Minnesota removes race as a factor for COVID treatment eligibility after pressure

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Minnesota removed race as a preferential factor regarding which COVID-19 patients will receive monoclonal antibody treatment last week.

Following controversy, rationing guidance that was updated last Wednesday offers priority for such infusions to people who are immunocompromised or pregnant but did away with a scoring system that took race into account, according to the Star Tribune.

UTAH, MINNESOTA FACE LEGAL THREATS FOR USING RACE TO DETERMINE COVID TREATMENT ELIGIBILITY

The new move came the same day that health departments in Utah and Minnesota faced potential lawsuits after issuing guidance using race and ethnicity as factors in prioritizing distribution of coronavirus treatments, as first reported by Fox News.

Dr. Manjul Shukla transfers Pfizer COVID-19 vaccine into a syringe, Thursday, Dec. 2, 2021, at a mobile vaccination clinic in Worcester, Mass. (AP Photo/Steven Senne, File) 

Dr. Manjul Shukla transfers Pfizer COVID-19 vaccine into a syringe, Thursday, Dec. 2, 2021, at a mobile vaccination clinic in Worcester, Mass. (AP Photo/Steven Senne, File) 

Letters sent last Wednesday by America First Legal (AFL) alleged that both states violated federal law through “blatant discrimination.”

The Minnesota Department of Health did not readily explain its change in policy, according to the Tribune, but noted that its policies are constantly reviewed to ensure “that communities that have been disproportionately impacted by COVID-19 have the support and resources they need.”

SEN. MARCO RUBIO DEMANDS FDA CHANGE GUIDANCE PRIORITIZING RACE IN ADMINISTERING COVID DRUGS

Sen. Marco Rubio, R-Fla., walks to a Senate Republican caucus meeting at the U.S. Capitol in Washington, D.C., on Oct. 7, 2021. (Stefani Reynolds/Bloomberg via Getty Images)

Sen. Marco Rubio, R-Fla., walks to a Senate Republican caucus meeting at the U.S. Capitol in Washington, D.C., on Oct. 7, 2021. (Stefani Reynolds/Bloomberg via Getty Images)

Last week, Sen. Marco Rubio, R-Fla., sent a letter to the acting commissioner of the Food and Drug Administration (FDA) demanding that the agency immediately update its guidance so that patients seeking monoclonal antibody treatments will be prioritized based on their medical history and not their race or ethnicity.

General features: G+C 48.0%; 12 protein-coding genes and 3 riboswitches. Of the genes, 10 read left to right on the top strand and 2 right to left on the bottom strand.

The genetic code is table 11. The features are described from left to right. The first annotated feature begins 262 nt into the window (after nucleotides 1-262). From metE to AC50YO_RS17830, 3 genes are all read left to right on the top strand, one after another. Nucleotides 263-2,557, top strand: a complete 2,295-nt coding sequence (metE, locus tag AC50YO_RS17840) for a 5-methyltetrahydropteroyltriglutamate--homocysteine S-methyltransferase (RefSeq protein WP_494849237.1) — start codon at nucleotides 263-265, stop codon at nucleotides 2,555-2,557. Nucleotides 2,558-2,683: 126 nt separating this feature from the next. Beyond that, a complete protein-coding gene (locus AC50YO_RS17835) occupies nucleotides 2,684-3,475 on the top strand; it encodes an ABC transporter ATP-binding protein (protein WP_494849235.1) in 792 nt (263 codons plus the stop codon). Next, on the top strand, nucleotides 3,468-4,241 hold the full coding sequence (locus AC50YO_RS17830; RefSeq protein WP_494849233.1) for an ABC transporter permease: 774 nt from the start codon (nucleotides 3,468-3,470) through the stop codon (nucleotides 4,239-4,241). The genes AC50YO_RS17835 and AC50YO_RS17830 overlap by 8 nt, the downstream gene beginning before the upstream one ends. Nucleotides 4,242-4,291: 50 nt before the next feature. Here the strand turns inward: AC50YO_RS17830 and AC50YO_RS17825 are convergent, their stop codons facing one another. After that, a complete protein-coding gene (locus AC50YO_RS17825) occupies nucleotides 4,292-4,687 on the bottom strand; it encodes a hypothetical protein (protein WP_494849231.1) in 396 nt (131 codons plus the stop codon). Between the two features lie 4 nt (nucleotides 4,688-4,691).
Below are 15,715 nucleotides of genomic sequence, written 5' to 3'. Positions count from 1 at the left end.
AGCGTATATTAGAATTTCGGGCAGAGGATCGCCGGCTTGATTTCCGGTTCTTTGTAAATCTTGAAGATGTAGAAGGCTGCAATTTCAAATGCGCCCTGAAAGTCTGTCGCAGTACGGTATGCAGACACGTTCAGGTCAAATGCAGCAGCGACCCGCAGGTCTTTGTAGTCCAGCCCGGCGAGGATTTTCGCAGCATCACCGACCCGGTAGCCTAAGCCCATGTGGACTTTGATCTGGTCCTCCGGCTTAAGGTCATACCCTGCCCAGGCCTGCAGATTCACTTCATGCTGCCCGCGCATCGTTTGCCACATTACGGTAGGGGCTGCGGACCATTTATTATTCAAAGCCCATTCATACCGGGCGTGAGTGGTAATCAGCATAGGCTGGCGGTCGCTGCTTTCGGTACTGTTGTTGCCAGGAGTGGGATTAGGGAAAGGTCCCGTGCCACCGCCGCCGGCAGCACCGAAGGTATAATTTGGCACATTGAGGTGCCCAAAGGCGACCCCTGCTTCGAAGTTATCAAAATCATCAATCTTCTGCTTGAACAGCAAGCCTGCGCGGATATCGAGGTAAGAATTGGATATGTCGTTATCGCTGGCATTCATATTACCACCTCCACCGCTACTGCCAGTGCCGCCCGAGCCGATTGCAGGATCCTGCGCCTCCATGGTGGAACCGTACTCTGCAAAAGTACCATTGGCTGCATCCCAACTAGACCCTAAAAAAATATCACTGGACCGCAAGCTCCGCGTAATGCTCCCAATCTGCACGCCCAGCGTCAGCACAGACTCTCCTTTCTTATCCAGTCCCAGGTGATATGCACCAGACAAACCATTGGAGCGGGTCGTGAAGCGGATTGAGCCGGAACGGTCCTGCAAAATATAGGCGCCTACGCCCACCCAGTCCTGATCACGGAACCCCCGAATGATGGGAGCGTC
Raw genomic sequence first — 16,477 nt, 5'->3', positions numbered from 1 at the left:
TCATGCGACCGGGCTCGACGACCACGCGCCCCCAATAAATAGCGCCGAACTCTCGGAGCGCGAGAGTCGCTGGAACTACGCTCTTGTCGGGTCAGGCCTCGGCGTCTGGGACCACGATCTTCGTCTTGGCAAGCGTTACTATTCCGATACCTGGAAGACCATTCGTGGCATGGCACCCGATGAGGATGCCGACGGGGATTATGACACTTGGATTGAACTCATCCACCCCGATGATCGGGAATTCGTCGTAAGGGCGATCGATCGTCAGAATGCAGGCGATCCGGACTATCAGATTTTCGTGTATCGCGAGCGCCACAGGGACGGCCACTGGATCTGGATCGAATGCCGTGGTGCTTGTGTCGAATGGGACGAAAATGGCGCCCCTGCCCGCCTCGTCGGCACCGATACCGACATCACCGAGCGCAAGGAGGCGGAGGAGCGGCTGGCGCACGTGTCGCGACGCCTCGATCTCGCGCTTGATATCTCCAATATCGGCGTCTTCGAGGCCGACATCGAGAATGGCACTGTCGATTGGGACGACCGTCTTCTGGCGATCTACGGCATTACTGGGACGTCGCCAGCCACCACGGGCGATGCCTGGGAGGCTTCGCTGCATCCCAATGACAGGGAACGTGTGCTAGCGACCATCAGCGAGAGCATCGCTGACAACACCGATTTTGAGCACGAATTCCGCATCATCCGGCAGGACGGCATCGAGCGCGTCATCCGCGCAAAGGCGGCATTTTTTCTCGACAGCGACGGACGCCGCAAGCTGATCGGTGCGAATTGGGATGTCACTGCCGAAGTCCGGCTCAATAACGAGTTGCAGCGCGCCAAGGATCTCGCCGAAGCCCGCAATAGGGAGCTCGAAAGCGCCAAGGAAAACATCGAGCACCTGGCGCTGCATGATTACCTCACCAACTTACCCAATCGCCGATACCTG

BIDEN ADMINISTRATION GUIDANCE PRIORITIZES RACE IN ADMINISTERING COVID DRUGS

Rubio’s letter came in response to a fact sheet issued by the FDA regarding the approved emergency use authorization of sotrovimab, a monoclonal antibody proven to be effective against the omicron variant. The authorization extended only to patients considered “high risk.”

Graham Roark, 8, receives the Pfizer COVID-19 vaccine for children 5 to 11 years from Lurie Children's hospital registered nurse Virginia Scheffler at the hospital Nov. 5, 2021, in Chicago. (AP Photo/Nam Y. Huh, File)

Graham Roark, 8, receives the Pfizer COVID-19 vaccine for children 5 to 11 years from Lurie Children’s hospital registered nurse Virginia Scheffler at the hospital Nov. 5, 2021, in Chicago. (AP Photo/Nam Y. Huh, File)

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The guidance, which was updated in December, says “medical conditions or factors” such as “race or ethnicity” have the potential to “place individual patients at high risk for progression to severe COVID-19,” adding that the “authorization of sotrovimab under the EUA is not limited to” other factors outlined by the agency.

Fox News’ Sam Dorman contributed to this report.

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